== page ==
The tabs 32-34, respectively, have leg portions 32 a, 33 a, 34 a and angularly extending tips 32 b, 33 b, 34 b that terminate in tip ends 32 c, 33 c, 34 c. As most clearly shown in FIGS. 7 and 8, the tip ends 32 c, 33 c, 34 c are biased in the same angular direction. This assures that the tip ends will engage the bottom of the helical groove of cable/conduit of different sizes. The corners of the tip ends 32 c, 33 c, 34 c may be radiused in order to prevent the corners from damaging the insulation of the conductor wires of the cable/conduit 48 that are pulled through the connector 15 and the bushing 25.

The spacing of the tabs 32, 33, 34, the angularity of the tabs relative to the ring 30, the angle of the tips 32 b, 33 b, 34 b, and the bias angle of the tip ends 32 c, 33 c, 34 c are important in order that the tab ends can be captured in the helical grooves of a full range of cable/conduit sizes, for example, cable diameters ranging from 0.405-0.612 in diameter, and will engage the bottoms of the helical grooves to provide good electrical contact and high pull-out resistance.

The high pull-out strength of the connector 15 is further enhanced by the formation of the middle tab 34. As shown, it is concavo-convex lengthwise and is longer than the tabs 32, 33 which results in the cable/conduit being forced toward the wall 20 of the connector body. The concavo-convex shape of the middle tab adds to its columnar strength so that it firmly holds the cable/conduit in place in the connector body. The tip end 34 c is concave. The concave tip end provides two-point contact with the bottom of the helical cable/conduit groove. This two-point contact is important in achieving good pull-out strength and stability, as will better electrical conductivity.

Specific examples of the invention are as follows:

In the following examples, the ring 30 is made of spring steel, preferably, 1074 grade steel, having a thickness and hardness of 0.020 inch gauge and 45-50 Rockwell C. The physical properties of the ring, in combination with the angle directions of the tabs 31-34, are responsible for the high pull-out strength of the connector 15.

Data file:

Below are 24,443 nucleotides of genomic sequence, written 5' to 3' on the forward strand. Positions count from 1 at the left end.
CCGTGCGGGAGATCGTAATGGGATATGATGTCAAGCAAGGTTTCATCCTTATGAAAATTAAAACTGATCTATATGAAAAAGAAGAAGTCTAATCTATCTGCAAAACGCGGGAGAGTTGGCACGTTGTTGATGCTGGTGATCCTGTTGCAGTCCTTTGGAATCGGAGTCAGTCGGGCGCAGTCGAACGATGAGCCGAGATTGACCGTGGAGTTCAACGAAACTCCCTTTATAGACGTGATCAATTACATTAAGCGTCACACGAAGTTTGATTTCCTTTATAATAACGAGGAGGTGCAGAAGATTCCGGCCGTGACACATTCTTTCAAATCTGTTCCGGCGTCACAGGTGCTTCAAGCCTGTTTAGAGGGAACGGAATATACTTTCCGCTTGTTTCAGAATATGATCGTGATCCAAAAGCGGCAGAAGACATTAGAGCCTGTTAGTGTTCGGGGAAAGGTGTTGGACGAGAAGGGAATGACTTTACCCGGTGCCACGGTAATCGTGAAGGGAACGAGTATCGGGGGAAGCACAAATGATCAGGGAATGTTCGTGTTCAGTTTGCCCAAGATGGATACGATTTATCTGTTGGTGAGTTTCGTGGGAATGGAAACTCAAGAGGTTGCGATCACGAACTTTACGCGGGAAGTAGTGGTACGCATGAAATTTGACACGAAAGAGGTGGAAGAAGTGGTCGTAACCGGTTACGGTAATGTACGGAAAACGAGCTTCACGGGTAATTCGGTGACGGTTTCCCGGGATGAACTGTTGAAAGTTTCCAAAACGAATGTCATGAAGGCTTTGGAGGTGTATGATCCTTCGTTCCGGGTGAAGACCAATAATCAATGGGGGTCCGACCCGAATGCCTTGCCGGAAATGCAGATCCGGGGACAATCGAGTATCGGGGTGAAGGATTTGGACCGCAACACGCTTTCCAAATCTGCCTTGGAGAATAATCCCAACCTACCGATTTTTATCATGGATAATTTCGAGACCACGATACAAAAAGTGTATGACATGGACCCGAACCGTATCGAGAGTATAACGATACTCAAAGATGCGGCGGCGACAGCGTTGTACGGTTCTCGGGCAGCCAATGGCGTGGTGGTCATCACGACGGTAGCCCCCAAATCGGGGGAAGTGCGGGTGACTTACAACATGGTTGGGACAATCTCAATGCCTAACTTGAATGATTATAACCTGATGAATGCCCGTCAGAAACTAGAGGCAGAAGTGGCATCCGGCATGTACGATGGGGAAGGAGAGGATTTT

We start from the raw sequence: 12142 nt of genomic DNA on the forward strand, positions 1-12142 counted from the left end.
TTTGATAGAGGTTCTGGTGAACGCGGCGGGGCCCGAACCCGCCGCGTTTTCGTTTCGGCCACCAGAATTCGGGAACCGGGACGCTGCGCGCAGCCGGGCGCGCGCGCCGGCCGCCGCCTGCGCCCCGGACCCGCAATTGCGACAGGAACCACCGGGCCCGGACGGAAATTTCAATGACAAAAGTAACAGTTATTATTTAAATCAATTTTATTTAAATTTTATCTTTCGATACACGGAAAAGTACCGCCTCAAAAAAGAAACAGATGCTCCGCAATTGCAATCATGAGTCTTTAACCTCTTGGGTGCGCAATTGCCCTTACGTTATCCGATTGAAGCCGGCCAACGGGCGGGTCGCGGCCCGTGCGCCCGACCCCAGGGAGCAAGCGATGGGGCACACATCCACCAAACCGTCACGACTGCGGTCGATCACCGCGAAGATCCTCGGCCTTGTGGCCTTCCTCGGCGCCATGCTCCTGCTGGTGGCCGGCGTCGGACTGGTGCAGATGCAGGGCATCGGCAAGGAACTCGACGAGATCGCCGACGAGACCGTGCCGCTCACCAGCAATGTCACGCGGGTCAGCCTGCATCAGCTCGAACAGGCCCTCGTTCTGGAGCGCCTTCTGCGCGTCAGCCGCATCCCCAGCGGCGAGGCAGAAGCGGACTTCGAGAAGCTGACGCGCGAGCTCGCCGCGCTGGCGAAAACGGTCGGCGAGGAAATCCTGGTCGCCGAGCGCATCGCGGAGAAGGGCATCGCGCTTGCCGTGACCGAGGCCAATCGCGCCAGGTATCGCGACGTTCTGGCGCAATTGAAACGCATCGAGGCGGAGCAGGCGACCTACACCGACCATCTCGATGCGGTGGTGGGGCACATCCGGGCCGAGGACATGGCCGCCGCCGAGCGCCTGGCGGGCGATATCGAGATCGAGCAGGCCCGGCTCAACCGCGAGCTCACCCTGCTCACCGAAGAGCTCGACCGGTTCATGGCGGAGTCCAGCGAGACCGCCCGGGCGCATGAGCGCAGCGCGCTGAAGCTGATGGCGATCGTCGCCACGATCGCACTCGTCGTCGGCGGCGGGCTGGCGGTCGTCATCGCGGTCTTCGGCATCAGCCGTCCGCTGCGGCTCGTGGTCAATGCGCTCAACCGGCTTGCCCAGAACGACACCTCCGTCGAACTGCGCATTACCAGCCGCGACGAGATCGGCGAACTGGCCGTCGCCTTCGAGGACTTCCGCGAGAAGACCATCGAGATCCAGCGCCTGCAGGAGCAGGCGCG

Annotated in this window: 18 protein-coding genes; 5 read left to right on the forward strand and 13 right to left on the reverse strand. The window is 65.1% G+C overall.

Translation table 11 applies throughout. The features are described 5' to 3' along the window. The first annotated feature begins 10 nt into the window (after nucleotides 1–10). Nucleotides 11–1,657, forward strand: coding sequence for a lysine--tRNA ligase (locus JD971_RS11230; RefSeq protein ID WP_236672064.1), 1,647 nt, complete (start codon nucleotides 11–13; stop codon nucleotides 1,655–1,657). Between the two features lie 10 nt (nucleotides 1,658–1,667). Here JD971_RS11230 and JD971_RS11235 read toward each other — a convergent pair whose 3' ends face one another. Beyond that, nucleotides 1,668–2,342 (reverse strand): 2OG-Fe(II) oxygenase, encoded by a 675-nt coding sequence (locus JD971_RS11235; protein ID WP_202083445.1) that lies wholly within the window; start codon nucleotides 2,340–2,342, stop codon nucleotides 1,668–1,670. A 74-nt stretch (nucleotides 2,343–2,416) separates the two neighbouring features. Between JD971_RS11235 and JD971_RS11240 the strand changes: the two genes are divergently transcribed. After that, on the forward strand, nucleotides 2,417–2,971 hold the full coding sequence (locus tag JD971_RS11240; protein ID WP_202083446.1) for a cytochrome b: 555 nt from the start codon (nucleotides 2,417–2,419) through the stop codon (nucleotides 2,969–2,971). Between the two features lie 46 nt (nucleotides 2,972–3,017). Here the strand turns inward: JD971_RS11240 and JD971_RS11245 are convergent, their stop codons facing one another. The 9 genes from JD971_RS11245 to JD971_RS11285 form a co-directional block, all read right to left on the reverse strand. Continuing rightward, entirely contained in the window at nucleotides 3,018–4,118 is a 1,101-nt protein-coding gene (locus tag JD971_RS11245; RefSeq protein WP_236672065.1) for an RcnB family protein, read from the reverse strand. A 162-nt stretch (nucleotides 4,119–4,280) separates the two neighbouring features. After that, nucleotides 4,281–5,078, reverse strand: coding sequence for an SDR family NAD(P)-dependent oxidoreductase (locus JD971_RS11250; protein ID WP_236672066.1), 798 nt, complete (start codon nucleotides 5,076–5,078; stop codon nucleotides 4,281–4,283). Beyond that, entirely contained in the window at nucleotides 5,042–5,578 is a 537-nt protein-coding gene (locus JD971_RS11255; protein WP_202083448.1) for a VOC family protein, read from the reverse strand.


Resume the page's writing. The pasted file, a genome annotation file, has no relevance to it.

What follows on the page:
The specific angularity of the tabs 32-34 relative to the ring 30 is a compromise between high pull-out strength and electrical conductivity on the one hand and ease of inserting the cable or conduit 48 on the other hand. A steep angle of the tabs results in optimum pull-out strength and electrical conductivity, but makes it more difficult to engage the cable/conduit between the tabs. Shallower tab angles make it easier to insert the cable/conduit, but decrease the pull-out strength and conductivity. In the example of the invention, the tabs and ring form included angles in a range from about 35-55, and, more particularly, from 37-52.

Referring to FIGS. 9 and 10, the tab 34 is shown as forming an included angle 40, and the tab 33 is shown to form an included angle 41. The included angle formed by the tab 32 may be the same as that formed by the tab 33. In one example of the invention exhibiting high pull-out strength and conductivity, the angle 40 is about 52 and the angle 41 is about 42. According to another example characterized by easier insertion of the cable/conduit, the angle 40 may be about 45 and the angle 41 about 37.

Each of the tips 32 b, 33 b, 34 b is bent inwardly of the leg portions 32 a, 33 a, 34 a to form included angles of about 135. The bias angles of the tip ends 32 c, 33 c, 34 c are shown in FIG. 7 and range from about 9 to 20. A specific angle 45 of the tip end 32 c is about 20, the bias angle 46 of the tip 33 is about 10, and the bias angle 47 of the middle tab tip end 34 c is about 9.

A partially formed, spring steel blank is shown in FIGS. 7-11. These drawings show the angularity of the tabs 31-34, the angularity of the tips 32 b, 33 b, 34 b, and the bias angles of the tip ends 32 c, 33 c, 34 c. Because the tip ends are biased in the same angular direction, they face the same helical direction when the blank is bent into a ring.

FIG. 12 shows a blank prior to being partially formed to the shape of FIG. 8. The tab forming portions are designated by reference characters 32 d, 33 d, and 34 d, and the portions forming the locking tabs 31 are designated by reference character 31 d. As described previously, the locking ring 30 is inserted in the body 16 from its trailing end 19 so that the tabs 32-34 are directed inwardly toward the leading end or nose 18 of the connector. An electrical cable or conduit 48 is then inserted through the trailing end of the connector with the cable wires (not shown) extending out through the insulating bushing 25.